3. “Heroin, Too Close.” The heroin-addicted lovers of Heaven Knows What are wrapped up in an aggressive love that mimics their addiction.

“The Safdies’ genius involves their movies’ extreme symbiosis with performers. Just as the classic auteur seems to appear beside a projected film, just outside the image, as a virtual presence throughout, so the Safdies, at their best, invite their performers to leap out of the frame and stand beside them, behind the camera, transfiguring the brothers’—and the audience’s—view of them. Just as they employ [Ronald] Bronstein, a great director, as their actor, or screenwriter, or editor, and a vital personality such as [Arielle] Holmes, a non-actress, as their star, they turn themselves, as directors, into actors—they are great cinematic chameleons who take on the identity, while directing, of the participants in their film. That’s why their empathy seems so embracingly extreme and intense. The brothers turn the cinematic mirror around on itself, capturing the world as it feels to their characters, to their performers, to their collaborators.”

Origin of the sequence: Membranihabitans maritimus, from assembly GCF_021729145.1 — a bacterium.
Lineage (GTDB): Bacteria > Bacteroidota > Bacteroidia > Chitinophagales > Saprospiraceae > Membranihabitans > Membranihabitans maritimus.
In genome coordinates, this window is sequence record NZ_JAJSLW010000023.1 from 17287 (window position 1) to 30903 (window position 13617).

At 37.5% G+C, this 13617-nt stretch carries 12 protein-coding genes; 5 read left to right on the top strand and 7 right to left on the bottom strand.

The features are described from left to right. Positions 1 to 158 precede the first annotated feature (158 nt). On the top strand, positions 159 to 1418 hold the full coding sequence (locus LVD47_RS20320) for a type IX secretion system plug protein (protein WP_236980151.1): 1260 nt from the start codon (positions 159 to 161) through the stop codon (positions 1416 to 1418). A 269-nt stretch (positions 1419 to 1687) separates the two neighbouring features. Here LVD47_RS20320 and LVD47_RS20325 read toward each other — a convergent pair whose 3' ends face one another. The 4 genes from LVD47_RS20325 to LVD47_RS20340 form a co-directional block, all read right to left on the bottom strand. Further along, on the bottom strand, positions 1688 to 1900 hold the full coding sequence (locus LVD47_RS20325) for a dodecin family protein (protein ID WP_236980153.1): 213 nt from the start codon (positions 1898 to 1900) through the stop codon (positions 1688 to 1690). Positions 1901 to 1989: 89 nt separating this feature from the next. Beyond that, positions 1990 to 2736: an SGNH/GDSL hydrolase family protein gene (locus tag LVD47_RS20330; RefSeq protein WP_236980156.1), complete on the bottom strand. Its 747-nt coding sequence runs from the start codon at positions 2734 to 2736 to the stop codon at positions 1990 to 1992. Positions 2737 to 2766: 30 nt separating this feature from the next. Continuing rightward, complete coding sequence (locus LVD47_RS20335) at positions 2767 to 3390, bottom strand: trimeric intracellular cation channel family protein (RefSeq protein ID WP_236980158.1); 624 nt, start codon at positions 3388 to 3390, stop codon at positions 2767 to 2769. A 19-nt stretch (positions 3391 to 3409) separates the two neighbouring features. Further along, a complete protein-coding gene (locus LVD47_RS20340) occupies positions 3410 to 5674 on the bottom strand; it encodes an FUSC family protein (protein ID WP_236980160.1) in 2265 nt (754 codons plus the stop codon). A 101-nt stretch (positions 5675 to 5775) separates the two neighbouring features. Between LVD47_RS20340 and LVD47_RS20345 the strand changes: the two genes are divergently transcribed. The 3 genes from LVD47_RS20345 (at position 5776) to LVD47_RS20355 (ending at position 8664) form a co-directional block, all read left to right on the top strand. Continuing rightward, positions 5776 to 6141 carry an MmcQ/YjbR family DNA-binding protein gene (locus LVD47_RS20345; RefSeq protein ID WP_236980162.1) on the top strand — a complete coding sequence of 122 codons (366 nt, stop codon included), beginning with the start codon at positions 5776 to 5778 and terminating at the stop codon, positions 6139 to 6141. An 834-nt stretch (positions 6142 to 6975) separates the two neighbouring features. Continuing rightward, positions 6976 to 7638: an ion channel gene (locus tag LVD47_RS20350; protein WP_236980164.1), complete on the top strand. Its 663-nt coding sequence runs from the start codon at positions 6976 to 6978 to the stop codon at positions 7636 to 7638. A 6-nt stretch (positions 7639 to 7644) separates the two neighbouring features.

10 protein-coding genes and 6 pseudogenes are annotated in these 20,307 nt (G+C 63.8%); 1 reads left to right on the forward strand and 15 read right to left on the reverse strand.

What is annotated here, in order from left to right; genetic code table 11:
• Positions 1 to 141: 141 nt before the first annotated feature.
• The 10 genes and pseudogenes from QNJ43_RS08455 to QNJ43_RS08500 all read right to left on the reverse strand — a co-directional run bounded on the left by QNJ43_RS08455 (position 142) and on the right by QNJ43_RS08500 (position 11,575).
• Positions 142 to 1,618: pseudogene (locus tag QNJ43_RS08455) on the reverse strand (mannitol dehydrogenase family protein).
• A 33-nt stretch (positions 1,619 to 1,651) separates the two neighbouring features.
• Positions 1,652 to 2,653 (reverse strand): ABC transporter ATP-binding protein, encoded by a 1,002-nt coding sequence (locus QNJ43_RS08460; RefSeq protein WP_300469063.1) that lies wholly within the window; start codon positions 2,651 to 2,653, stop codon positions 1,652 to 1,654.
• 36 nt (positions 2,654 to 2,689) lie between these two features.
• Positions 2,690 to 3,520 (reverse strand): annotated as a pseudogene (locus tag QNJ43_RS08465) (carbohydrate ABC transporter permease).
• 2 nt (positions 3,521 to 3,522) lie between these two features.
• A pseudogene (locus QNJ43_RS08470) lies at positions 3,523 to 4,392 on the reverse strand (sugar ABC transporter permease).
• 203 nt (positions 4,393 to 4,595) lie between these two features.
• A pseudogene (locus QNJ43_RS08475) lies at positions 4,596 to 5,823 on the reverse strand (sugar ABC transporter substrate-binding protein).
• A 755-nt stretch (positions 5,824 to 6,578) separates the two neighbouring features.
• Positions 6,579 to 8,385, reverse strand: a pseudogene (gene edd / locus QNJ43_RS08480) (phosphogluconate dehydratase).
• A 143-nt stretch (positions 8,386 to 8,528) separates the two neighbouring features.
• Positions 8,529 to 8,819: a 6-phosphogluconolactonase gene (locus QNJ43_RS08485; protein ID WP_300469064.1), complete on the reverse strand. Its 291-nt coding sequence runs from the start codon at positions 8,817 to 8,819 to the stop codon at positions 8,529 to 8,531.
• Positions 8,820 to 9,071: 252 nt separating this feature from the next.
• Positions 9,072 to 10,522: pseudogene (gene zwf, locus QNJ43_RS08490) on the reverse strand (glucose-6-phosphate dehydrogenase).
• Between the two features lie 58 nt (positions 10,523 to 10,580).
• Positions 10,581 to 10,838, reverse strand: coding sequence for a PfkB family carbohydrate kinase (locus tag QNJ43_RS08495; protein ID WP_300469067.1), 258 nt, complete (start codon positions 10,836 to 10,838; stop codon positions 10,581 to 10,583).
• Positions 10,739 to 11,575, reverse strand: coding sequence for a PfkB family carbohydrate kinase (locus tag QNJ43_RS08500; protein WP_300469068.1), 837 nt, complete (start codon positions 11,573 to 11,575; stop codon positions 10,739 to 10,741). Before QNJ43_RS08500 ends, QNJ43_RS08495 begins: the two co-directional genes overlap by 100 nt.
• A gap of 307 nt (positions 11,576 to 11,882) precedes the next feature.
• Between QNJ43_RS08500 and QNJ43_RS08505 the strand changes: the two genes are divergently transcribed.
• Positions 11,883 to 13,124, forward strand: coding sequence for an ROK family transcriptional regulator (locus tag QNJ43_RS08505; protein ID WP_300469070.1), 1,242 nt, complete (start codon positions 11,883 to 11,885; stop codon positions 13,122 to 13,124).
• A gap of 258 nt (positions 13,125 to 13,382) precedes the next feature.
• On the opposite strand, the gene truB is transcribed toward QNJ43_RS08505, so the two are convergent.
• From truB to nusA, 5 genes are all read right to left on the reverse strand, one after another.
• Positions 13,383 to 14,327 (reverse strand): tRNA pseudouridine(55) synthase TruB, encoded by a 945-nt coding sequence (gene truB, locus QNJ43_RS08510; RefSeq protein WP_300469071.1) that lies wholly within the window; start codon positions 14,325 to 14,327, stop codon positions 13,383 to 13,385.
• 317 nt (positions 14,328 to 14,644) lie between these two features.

4. “Jurassic Dreams.” Armond White on how Chris Pratt haunts fanboy wet dreams in Spielberg’s dino franchise.

“Pratt himself is not to blame; his dark blond, sharp-nosed, blue-eyed type deserves its appeal but dramatic scenes opposite military contractor Vincent D’Onofrio exposes definite weaknesses. Pratt has muscle but the burly D’Onofrio has acting strength. Something’s unconvincing, half-parodistic, in Pratt’s bearing (he’s like a gainfully employed Matthew Rush but less stolid than Chris Hemsworth’s similarly imposing Thor). It’s easy to imagine Pratt providing one-note effectiveness in a Josef Von Sternberg silent erotic masterpiece, playing stevedore roles like George O’Brien in The Docks of New York or in Murnau’s Sunrise where a big man’s physical heft was erotically magnetizing and then drew one into his spiritual being.”

5. “Alanis in Chains.” The pressured pop career that led to Jagged Little Pill, which turns 20 years old today.